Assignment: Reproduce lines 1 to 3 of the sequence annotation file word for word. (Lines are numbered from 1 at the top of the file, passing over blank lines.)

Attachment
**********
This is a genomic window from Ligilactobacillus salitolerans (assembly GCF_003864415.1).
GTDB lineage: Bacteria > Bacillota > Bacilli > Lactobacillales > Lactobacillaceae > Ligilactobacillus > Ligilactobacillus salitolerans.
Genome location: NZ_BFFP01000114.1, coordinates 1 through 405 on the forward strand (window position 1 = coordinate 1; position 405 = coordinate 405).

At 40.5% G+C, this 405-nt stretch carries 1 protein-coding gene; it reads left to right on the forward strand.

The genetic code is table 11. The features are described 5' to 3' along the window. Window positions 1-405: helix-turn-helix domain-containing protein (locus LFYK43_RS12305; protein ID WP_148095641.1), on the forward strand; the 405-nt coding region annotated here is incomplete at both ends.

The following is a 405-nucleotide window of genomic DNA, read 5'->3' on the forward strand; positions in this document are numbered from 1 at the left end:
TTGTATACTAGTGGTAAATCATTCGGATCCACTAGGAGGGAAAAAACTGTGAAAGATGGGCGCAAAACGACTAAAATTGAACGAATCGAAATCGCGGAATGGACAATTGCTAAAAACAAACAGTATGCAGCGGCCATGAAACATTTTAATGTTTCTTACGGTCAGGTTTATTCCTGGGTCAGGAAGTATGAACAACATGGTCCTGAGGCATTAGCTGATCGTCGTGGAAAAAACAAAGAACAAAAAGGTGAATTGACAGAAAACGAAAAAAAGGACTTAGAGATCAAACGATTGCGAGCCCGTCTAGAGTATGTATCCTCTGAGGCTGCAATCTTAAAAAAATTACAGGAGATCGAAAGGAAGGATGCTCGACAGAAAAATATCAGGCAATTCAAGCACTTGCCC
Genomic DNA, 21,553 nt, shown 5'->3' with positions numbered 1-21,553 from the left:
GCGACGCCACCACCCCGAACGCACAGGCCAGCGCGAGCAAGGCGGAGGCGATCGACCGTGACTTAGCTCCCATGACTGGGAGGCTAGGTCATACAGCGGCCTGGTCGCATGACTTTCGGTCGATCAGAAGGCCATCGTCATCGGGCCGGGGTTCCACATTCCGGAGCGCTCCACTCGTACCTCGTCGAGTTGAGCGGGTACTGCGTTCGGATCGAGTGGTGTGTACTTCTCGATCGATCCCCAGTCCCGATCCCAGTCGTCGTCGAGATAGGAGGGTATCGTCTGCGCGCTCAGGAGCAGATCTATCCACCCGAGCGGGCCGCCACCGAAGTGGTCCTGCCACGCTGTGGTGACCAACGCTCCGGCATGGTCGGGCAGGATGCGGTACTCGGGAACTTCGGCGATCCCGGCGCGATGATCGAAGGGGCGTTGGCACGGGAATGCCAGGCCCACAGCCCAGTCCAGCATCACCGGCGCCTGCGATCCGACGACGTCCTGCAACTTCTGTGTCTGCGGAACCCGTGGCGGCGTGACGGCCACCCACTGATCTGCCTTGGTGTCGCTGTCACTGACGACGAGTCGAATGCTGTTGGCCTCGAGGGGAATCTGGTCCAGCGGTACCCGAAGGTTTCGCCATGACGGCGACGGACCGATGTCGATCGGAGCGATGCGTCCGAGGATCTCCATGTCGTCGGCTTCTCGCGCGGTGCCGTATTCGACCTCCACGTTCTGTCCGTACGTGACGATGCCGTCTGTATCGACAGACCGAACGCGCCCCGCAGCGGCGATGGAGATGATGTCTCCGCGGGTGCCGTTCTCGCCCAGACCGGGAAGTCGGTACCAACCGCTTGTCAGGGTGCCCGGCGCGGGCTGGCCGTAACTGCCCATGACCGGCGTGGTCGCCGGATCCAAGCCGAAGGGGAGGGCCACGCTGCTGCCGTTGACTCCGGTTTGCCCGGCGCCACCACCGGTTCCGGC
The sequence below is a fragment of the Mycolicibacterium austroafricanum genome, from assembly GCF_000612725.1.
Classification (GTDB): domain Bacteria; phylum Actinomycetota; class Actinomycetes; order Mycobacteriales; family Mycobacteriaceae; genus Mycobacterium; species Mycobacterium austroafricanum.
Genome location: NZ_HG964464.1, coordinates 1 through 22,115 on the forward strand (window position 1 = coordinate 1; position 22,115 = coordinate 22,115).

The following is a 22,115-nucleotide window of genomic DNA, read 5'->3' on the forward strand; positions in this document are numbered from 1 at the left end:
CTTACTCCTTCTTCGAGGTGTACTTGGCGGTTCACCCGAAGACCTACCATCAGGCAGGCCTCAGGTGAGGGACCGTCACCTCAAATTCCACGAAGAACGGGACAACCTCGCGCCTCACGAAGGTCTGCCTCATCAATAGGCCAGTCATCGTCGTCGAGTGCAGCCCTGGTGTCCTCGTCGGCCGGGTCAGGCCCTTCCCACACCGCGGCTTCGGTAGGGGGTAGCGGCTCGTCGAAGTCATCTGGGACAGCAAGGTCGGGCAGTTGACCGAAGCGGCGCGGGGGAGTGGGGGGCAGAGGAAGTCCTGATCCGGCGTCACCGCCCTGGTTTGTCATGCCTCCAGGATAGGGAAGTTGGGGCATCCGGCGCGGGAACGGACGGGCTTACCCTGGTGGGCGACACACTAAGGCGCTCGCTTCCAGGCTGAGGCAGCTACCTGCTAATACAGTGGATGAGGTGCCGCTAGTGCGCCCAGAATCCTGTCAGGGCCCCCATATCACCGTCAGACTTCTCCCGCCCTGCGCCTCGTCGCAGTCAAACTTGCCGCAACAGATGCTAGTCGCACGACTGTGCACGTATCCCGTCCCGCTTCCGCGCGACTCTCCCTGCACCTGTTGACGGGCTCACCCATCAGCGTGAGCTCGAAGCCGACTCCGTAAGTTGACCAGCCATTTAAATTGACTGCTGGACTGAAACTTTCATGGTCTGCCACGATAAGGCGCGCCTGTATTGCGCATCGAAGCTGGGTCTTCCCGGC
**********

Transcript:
This is a genomic window from Ligilactobacillus salitolerans (assembly GCF_003864415.1).
GTDB lineage: Bacteria > Bacillota > Bacilli > Lactobacillales > Lactobacillaceae > Ligilactobacillus > Ligilactobacillus salitolerans.
Genome location: NZ_BFFP01000114.1, coordinates 1 through 405 on the forward strand (window position 1 = coordinate 1; position 405 = coordinate 405).